Security analysts are usually assigned to an industry or region. You could be responsible for making buy or sell recommendations to investors about a stock or bond. Your duties would involve visiting companies and heavy telephone contact with institutional investors. Investment banks often like to hire people with industry experience into analyst positions (as opposed to fresh MBAs or undergrads).
An area of continued growth is in international sales. Despite many past disasters like the Asia crisis in 1997, investor demand for securities issued in emerging markets typically comes back strong. Firms are meeting this demand by providing sales personnel and analysts specialized in these markets. Another area of high demand is in emerging markets such as Thailand or Mexico. Firms are looking for people with specific language skills, a willingness to travel, and knowledge of these emerging markets.
The market for municipal bonds is very large and calls for analysts, municipal advisors, and traders. Positions in public finance are usually difficult to obtain but offer high rewards. Persons with previous experience in public administration would be attractive to investment banks in this capacity. A major growth area in municipals is in the project finance area.
Private Client Bankers/ brokers are in the business of selling stocks, bonds, insurance, and other investments to individuals. Some brokers specialize in high-net-worth individuals while others span a variety of clients.
In institutional sales, you would be responsible for conveying information about particular securities to institutional investors. You would be likely to have heavy contact with portfolio managers and your own firm's analysts and traders. Sales skills and product knowledge are crucial in this area as is the ability to get through to busy institutional investors. Working in sales for an investment bank (on the sell-side) is often good preparation to move over to the buy-side (insurance companies and mutual funds). The average salaries in institutional sales can exceed $750,000 per annum.
One way to break into investment banking is to start as a rating agency analyst. The pay is relatively low and advancement opportunities aren't great, but the investment banks know it and use the agencies as hunting grounds for new analysts. The two largest agencies are Moodys and Standard and Poor's. Moodys has over 2,000 analysts and S&P has rated $50 trillion worth of securities. These highly profitable agencies grade the credit quality of companies and sovereign entities accessing the markets. Most of their revenue comes from fees paid by issuers.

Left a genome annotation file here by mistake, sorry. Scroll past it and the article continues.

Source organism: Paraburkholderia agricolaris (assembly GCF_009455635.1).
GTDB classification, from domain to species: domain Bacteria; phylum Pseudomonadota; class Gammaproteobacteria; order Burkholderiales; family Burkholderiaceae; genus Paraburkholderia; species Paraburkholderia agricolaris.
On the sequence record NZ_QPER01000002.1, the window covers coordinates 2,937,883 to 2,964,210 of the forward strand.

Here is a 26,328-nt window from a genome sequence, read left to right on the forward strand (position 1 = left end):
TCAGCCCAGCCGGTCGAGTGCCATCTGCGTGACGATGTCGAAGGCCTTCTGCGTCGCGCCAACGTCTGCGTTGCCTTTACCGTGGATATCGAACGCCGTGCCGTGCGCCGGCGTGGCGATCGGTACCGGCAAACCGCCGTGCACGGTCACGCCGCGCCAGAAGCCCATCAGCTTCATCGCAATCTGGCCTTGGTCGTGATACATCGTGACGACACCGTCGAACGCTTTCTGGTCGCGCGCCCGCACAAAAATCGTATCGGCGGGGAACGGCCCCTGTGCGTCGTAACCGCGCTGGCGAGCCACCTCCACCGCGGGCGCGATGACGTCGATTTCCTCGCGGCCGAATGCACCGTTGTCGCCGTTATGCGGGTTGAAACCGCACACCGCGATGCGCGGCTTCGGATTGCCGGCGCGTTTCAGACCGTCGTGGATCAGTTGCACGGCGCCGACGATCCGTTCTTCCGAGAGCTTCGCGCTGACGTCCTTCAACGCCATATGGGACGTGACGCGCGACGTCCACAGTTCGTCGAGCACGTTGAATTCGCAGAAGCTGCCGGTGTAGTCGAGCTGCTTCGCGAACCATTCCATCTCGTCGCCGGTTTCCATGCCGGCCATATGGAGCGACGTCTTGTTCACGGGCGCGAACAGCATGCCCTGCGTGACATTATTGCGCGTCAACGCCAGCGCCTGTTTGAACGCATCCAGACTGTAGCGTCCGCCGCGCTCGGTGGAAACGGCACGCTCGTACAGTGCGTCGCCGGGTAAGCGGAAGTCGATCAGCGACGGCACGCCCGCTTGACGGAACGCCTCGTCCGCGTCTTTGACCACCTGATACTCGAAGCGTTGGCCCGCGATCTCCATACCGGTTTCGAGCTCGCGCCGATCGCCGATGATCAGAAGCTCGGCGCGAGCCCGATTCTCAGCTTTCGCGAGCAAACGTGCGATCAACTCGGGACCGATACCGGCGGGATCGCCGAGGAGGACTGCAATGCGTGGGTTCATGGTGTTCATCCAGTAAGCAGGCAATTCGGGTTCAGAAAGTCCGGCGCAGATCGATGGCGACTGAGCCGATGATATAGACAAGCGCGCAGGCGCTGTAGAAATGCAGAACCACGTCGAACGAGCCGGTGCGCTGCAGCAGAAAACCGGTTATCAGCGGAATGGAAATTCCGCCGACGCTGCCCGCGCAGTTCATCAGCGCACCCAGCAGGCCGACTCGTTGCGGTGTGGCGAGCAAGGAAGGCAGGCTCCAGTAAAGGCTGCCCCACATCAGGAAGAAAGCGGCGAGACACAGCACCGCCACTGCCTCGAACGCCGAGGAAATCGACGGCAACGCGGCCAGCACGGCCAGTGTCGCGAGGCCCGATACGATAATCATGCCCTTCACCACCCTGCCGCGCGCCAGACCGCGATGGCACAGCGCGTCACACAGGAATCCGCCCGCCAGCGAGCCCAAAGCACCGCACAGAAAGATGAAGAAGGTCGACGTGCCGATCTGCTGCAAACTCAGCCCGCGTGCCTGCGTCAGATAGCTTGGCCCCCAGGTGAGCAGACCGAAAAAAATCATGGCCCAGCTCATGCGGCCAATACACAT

To help you envision your career path in this field, it is vital to understand the leading roles and their contributions to the overall hierarchy. The steps of IB hierarchy include these roles:
Administrative Responsibility: Low
Salary Range: $50,000 - $60,000 Per annum
Time to Next Level: 2+ months
Summer analyst responsibilities include developing client presentations, gathering information, building financial spreadsheet models, working on various projects to support client relations, and assisting banking teams with day-to-day responsibilities.
The responsibilities of a summer associate are similar to that of a full-time associate in the Division. Summer associate mostly works with a product group or industry group on a variety of client and deal assignments throughout the summer.
Administrative responsibility: Low/Medium
Salary Range: $100,000 - $150,000 Per annum
Time to Next Level: 3+ years
The responsibilities of an Analyst are to help with project work, develop and prepare marketing presentations, analyze client equity and fixed income portfolios, research current trends and assist with trading and offer general client service and team support.
Administrative responsibility: Medium
Salary Range:$110,000 - $300,000 Per annum
Time to Next Level: 3.5+ years
Over a three-and-a-half-year period, the associate will be exposed to transactions in many areas, across different industries, regions, and products, all the while developing banking and managerial experience that will prepare them for senior deal management. Day-to-day responsibilities might include planning, structuring, and executing financing transactions in the public and private markets, advising corporations on mergers and acquisitions, and devising and executing strategies that enable companies and institutions to capitalize on the value of real estate assets.
Administrative responsibility: High
Salary Range: $150,000 - $450,000 Per annum
Time to Next Level: 3+ years
The primary role of the Vice President is to be the “project manager,” whether for marketing activities or on a transaction. It is the VP that typically decides the structure of the presentation (e.g. a pitch book). On live engagements, the VP is typically the banker “running the deal.” The VP must manage clients and guide internal resources to handle transaction implementation across industry groups. It is often at the VP level that bankers begin to form valuable relationships with clients.
Administrative responsibility: High
Salary Range: $250,000 - $1.5 Million Per annum (include bonuses)
Time to Next Level: 2 years (sometimes indefinite)
The Director or SVP may either act more like a Managing Director (play a high-level client development role) or more like the VP (play a project manager role). Sometimes, the Director/SVP’s role will depend also on the specific situation and/or other deal team members. Ultimately, for Director/SVPs to be promoted to Managing Director, they will have to demonstrate that they can form client relationships and have the ability to market and bring in new business.
Administrative responsibility: Very High
Salary Range: $500,000 - $ 4 Million Per annum
(Gross Income may hit $10 Million)
The managing director spends time winning deals and clients, developing relationships, meeting companies, and providing direction and vision to team members for management presentations and client pitches. They act as the primary contact and advisor to targeted client groups. A Managing director is responsible for winning most capital markets, M&A, restructuring deals, which means they are responsible for investment banking revenue.